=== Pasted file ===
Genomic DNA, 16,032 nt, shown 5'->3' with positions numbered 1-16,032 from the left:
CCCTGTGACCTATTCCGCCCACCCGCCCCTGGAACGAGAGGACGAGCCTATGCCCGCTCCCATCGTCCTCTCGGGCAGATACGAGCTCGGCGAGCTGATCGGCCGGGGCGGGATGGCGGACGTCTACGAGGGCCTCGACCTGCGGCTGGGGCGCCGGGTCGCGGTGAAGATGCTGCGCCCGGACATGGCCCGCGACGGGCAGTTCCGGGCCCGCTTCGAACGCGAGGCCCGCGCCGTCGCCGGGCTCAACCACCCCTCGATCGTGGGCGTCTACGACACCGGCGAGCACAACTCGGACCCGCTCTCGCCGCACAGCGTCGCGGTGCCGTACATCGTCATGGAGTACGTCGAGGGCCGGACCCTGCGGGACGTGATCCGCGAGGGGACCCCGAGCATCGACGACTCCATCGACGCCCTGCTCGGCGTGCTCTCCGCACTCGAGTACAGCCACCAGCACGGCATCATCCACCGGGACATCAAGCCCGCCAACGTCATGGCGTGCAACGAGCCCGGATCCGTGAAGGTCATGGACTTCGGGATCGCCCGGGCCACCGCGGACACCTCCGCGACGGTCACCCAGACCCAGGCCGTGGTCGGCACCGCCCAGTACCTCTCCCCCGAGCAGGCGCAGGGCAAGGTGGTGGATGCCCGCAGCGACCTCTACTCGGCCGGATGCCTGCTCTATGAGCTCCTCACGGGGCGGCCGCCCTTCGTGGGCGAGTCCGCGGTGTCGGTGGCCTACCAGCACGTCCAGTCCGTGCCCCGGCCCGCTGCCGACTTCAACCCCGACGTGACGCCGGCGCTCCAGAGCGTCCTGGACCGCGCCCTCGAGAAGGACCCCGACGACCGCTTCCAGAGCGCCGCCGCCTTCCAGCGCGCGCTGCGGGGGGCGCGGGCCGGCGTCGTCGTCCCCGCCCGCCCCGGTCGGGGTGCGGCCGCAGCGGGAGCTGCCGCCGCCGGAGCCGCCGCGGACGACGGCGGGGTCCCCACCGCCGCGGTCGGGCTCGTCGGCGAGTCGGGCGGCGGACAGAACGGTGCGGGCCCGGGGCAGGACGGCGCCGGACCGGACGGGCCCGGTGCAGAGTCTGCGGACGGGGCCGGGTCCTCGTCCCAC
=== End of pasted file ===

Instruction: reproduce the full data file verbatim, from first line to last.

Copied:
Genomic DNA, 16,032 nt, shown 5'->3' with positions numbered 1-16,032 from the left:
CCCTGTGACCTATTCCGCCCACCCGCCCCTGGAACGAGAGGACGAGCCTATGCCCGCTCCCATCGTCCTCTCGGGCAGATACGAGCTCGGCGAGCTGATCGGCCGGGGCGGGATGGCGGACGTCTACGAGGGCCTCGACCTGCGGCTGGGGCGCCGGGTCGCGGTGAAGATGCTGCGCCCGGACATGGCCCGCGACGGGCAGTTCCGGGCCCGCTTCGAACGCGAGGCCCGCGCCGTCGCCGGGCTCAACCACCCCTCGATCGTGGGCGTCTACGACACCGGCGAGCACAACTCGGACCCGCTCTCGCCGCACAGCGTCGCGGTGCCGTACATCGTCATGGAGTACGTCGAGGGCCGGACCCTGCGGGACGTGATCCGCGAGGGGACCCCGAGCATCGACGACTCCATCGACGCCCTGCTCGGCGTGCTCTCCGCACTCGAGTACAGCCACCAGCACGGCATCATCCACCGGGACATCAAGCCCGCCAACGTCATGGCGTGCAACGAGCCCGGATCCGTGAAGGTCATGGACTTCGGGATCGCCCGGGCCACCGCGGACACCTCCGCGACGGTCACCCAGACCCAGGCCGTGGTCGGCACCGCCCAGTACCTCTCCCCCGAGCAGGCGCAGGGCAAGGTGGTGGATGCCCGCAGCGACCTCTACTCGGCCGGATGCCTGCTCTATGAGCTCCTCACGGGGCGGCCGCCCTTCGTGGGCGAGTCCGCGGTGTCGGTGGCCTACCAGCACGTCCAGTCCGTGCCCCGGCCCGCTGCCGACTTCAACCCCGACGTGACGCCGGCGCTCCAGAGCGTCCTGGACCGCGCCCTCGAGAAGGACCCCGACGACCGCTTCCAGAGCGCCGCCGCCTTCCAGCGCGCGCTGCGGGGGGCGCGGGCCGGCGTCGTCGTCCCCGCCCGCCCCGGTCGGGGTGCGGCCGCAGCGGGAGCTGCCGCCGCCGGAGCCGCCGCGGACGACGGCGGGGTCCCCACCGCCGCGGTCGGGCTCGTCGGCGAGTCGGGCGGCGGACAGAACGGTGCGGGCCCGGGGCAGGACGGCGCCGGACCGGACGGGCCCGGTGCAGAGTCTGCGGACGGGGCCGGGTCCTCGTCCCAC